EBacc improves pupils’ chances of studying A-levels

Studying subjects in the English Baccalaureate increases the likelihood that a student will stay on at school and sit A-levels, regardless of their ability, according to new research.

Students who pursue the full range of EBacc subjects – maths, English, science, history or geography, and a language – between the ages of 14 and 16 have “a greater probability of progression to all post-16 educational outcomes”, while taking applied GCSEs has “the opposite effect,” according to researchers Vanessa Moulton, Morag Henderson, Jake Anders and Alice Sullivan.

Speaking to Schools Week, Sullivan explained that even when controlling for student ability by taking into account previous key stage scores, EBacc subjects make pupils more likely to stay on in education.

“The results show that controlling for both prior attainment, and a range of socio-economic and other factors, pupils who had taken EBacc subjects at GCSE were seven percentage points more likely to stay on at school,” Sullivan said.

Pupils taking EBacc subjects at GCSE are also more likely to take A-levels, and to study “facilitating” subjects – those the Russell Group universities say are more helpful for getting onto a degree course.

This was still true even if students did not achieve top grades in the EBacc, she said.

The findings were however challenged by Loic Menzies, researcher at the think-tank LKMco, who warned of the risk of “circular thinking” on some of the findings.

“It is certainly no surprise that pupils who chose to study so-called ‘academic’ subjects at GCSE also go on to the ‘academic’ study of such subjects at A-level,” he said.

“There is always a risk that such findings are seized on by government to make over-inflated claims about policies.”

A spokesperson for the Edge Foundation also questioned whether the research had fully taken into account the value of alternative routes in education.

“This research is predicated on the assumption that the only measure of success for young people post-16 is whether they study A-levels and go to university,” she said.

“Students taking the EBacc suite of subjects – almost identical to the curriculum created in the 1900s – may be more likely to take A-levels, but it doesn’t necessarily mean they will be equipped with the skills our 21st century digital economy demands.

“As automation and artificial intelligence become more widespread in the workplace, it will be the skills of working class girls taking subjects such as health and social care which will be in demand and of premium value.”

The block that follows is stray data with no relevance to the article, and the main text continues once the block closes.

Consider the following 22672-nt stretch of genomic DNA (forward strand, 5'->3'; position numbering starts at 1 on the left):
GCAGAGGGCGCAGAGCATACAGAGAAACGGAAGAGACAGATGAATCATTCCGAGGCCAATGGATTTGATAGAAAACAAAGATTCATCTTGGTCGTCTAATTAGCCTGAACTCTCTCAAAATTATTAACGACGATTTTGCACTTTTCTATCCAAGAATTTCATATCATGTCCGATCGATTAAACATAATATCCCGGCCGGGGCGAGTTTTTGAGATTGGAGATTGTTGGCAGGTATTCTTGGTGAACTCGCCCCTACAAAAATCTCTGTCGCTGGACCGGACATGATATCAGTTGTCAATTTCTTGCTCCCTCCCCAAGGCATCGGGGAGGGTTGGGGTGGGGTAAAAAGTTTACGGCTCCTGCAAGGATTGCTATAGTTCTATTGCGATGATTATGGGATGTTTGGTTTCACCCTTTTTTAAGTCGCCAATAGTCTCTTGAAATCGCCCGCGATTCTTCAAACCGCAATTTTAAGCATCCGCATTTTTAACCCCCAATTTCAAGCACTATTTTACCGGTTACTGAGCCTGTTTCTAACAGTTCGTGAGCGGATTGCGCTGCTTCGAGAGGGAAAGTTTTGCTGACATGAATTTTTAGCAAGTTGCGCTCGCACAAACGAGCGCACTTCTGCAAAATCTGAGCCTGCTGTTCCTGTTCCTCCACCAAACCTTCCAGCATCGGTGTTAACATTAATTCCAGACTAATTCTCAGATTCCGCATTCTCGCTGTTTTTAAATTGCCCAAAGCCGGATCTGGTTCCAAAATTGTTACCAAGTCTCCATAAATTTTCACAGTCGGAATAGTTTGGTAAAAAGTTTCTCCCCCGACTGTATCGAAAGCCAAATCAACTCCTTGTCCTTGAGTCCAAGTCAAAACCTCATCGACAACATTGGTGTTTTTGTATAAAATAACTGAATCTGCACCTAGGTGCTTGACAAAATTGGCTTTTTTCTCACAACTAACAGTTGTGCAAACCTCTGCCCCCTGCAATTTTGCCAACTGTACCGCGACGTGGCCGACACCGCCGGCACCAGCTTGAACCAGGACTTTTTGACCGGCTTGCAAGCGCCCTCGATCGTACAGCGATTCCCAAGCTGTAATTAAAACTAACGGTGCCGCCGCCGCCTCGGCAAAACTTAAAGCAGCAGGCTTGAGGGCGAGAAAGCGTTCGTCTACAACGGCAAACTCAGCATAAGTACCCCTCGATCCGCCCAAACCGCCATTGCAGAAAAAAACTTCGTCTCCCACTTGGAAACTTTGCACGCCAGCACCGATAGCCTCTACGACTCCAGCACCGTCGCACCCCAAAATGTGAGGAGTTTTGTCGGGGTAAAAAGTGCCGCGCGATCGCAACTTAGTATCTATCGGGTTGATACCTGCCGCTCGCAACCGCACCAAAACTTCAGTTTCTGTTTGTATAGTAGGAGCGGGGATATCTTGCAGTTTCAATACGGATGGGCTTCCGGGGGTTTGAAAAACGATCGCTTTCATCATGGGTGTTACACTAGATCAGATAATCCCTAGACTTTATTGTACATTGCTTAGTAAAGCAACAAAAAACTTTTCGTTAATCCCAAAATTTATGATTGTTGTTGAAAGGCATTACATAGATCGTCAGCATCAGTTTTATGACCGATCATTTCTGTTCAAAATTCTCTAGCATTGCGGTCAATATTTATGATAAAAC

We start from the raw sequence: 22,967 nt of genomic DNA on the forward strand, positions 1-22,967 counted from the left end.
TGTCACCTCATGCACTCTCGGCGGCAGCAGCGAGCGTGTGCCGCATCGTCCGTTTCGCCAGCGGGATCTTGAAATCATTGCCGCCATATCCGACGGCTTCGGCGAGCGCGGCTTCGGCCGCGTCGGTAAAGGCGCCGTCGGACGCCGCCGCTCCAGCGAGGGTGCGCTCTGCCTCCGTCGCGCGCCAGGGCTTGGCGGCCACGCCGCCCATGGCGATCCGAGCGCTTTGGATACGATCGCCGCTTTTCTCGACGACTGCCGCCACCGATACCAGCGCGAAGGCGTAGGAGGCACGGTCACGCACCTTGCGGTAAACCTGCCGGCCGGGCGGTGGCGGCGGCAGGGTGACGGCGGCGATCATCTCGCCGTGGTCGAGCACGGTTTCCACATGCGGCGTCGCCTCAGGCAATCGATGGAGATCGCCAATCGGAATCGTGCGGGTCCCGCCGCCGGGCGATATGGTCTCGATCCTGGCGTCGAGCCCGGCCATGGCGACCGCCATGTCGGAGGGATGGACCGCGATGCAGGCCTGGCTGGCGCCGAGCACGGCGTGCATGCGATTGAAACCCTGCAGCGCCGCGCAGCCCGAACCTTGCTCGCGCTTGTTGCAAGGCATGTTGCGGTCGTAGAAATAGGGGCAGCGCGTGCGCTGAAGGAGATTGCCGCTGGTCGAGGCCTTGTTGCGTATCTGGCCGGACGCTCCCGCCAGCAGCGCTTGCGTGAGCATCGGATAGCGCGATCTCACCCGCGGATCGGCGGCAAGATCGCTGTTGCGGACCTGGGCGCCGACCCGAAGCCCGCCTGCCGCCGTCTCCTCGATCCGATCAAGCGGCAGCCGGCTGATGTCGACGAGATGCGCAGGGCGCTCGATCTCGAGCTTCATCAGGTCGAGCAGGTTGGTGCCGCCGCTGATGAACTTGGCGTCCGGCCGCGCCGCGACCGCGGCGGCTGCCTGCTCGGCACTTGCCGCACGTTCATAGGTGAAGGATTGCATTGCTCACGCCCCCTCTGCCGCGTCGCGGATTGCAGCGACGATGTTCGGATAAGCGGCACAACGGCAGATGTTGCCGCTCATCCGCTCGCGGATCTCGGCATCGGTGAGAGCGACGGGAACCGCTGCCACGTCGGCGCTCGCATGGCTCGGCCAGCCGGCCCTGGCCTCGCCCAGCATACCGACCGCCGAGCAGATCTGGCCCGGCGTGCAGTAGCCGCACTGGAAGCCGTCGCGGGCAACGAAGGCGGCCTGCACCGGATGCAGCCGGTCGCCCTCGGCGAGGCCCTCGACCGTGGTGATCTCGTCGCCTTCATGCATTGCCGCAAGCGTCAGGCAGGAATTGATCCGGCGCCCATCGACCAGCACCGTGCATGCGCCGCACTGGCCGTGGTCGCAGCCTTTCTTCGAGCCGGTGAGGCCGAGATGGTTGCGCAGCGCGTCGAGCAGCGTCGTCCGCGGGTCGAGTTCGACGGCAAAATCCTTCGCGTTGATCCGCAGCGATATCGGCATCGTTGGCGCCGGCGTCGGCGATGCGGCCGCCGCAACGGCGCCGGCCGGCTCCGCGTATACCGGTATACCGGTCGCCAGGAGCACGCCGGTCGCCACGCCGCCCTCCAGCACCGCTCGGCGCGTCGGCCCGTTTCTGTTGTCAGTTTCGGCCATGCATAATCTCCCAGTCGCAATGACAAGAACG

The research used data from Next Steps, a study of 16,000 people born in England in 1989-90, and from the National Pupil Database. The cohort it looked at took their GCSEs in 2006.

Another paper in the series, also published today, highlighted the influence schools have on the GCSE subjects that pupils take.

The research found the biggest influence on whether or not pupils chose to study “academically demanding” subjects at GCSE was the average attainment at their school, rather than their own past performance.

According to the study, a bright pupil in an academically selective school is more likely to take an academic route than an equally bright pupil in a less selective school.

Anders, the lead author on this study, said: “These results highlight that we should be sceptical of considering young people’s subjects of study purely in terms of ‘choice’.

“They are, at most, constrained choices, potentially both for individuals and for schools.”

Responding to the findings, Menzies said it was “worrying to see that school composition continues to have a profound impact on which subjects pupils chose”.

“We need to ensure that all pupils can make a broad range of choices, regardless of their context,” he told Schools Week.

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One comment

  1. David Harbourne

    This research looked at students who took GCSEs in 2006, but the authors fail to mention important education reforms being implemented at the time, the reasons they were introduced or the benefits they might have brought about.

    From 2002 onwards, “increased flexibility” in the Key Stage 4 curriculum enabled students to take a wider range of vocational courses than before, delivered either at school or in partnership with a nearby college. The intended outcomes of increased flexibility pilots were to (1) raise the attainment in national qualifications of participating pupils, (2) increase young people’s skills and knowledge, (3) improve social learning and development and (4) increase retention in education and training after 16. Subsequent evaluations of increased flexibility programmes (eg suggested that the aims were being met, at least in part. Furthermore, the participation of 16 year olds in full time education rose from 71% to 84.4% between 2000 and 2010.

    The research team seem to believe that one KS4 outcome trumps all others: progression to A levels. I believe they should have considered – or at the very least, mentioned – the outcomes which policy-makers and educators hoped to achieve by introducing increased flexibility (and vocational qualifications) into the KS4 curriculum.